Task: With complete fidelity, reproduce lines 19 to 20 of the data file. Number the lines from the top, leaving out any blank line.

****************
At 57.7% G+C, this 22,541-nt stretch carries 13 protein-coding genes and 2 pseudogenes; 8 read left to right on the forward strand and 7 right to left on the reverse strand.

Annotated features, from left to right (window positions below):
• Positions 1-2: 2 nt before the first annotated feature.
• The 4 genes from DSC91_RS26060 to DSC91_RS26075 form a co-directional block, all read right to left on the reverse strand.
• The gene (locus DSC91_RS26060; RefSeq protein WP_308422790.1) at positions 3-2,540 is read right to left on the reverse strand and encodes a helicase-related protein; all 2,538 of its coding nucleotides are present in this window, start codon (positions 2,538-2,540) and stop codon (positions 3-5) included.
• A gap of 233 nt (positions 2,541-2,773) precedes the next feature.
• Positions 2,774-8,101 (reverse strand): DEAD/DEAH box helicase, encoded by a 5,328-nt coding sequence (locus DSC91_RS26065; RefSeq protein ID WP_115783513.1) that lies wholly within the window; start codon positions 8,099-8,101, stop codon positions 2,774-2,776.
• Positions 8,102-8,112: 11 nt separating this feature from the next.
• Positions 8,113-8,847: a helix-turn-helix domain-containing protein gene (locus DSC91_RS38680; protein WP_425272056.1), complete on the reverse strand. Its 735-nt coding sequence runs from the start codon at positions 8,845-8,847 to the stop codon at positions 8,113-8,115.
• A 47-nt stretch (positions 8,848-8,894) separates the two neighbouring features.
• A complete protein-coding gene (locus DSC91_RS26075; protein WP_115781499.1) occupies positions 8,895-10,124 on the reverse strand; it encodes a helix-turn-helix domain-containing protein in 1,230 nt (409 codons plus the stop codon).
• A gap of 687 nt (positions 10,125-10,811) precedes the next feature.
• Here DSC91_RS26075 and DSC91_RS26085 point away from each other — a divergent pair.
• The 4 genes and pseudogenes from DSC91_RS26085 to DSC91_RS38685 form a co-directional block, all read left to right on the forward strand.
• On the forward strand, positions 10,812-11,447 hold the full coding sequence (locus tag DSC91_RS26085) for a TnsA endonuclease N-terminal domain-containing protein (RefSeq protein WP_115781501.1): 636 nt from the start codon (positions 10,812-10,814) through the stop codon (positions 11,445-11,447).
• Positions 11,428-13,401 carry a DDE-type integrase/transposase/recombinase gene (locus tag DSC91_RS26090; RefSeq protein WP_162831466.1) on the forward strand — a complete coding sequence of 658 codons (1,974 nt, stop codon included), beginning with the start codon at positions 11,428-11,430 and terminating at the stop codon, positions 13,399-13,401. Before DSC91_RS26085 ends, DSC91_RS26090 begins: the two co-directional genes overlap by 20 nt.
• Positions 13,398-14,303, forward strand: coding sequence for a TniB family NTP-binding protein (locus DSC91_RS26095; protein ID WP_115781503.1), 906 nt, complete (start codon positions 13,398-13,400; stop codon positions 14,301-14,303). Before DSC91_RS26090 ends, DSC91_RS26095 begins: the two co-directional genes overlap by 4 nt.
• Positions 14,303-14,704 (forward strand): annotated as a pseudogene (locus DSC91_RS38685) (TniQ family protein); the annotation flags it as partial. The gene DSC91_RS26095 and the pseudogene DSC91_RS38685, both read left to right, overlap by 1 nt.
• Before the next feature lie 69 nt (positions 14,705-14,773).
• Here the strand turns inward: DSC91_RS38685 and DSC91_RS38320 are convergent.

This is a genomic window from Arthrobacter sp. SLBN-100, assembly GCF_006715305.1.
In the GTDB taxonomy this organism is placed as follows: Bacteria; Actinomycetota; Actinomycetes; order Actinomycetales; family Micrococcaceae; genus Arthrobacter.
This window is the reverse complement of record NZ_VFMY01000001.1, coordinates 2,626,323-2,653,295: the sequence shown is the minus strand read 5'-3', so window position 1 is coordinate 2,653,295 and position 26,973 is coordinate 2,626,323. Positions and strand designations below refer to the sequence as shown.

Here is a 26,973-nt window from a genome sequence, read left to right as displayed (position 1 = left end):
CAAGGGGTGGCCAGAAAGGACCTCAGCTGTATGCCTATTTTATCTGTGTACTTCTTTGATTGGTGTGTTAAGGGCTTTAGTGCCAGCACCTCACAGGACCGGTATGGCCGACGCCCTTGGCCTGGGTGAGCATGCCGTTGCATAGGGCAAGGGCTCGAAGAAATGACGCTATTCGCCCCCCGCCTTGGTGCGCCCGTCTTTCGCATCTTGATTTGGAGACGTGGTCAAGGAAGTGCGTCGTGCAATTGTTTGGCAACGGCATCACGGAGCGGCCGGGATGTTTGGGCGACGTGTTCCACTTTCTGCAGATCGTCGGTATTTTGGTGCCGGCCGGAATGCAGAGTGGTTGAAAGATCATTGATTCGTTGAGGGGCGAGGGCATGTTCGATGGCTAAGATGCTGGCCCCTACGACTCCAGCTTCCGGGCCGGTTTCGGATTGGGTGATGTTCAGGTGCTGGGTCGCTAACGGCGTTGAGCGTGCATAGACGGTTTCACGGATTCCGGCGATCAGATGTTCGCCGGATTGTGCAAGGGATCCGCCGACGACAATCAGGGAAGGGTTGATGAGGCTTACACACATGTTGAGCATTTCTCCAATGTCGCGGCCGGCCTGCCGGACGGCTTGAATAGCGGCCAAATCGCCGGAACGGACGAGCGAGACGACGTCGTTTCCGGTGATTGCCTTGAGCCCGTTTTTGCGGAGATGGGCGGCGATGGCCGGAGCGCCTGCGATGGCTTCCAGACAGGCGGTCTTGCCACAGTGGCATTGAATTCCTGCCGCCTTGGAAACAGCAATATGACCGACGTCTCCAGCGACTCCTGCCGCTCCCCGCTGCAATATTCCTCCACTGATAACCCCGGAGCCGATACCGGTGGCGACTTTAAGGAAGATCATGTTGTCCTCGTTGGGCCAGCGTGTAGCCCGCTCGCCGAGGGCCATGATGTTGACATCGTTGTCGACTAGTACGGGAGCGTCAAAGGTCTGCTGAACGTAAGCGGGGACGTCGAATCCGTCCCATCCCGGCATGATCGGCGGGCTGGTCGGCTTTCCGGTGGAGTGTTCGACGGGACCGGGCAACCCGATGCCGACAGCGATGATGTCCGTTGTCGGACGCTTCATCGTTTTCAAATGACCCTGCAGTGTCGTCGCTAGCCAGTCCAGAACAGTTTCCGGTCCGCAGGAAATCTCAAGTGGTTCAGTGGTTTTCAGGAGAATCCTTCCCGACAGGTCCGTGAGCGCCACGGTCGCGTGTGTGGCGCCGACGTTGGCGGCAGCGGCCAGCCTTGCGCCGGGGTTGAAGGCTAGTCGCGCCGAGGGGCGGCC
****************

• Before the next feature lie 69 nt (positions 14,705-14,773).
• Here the strand turns inward: DSC91_RS38685 and DSC91_RS38320 are convergent.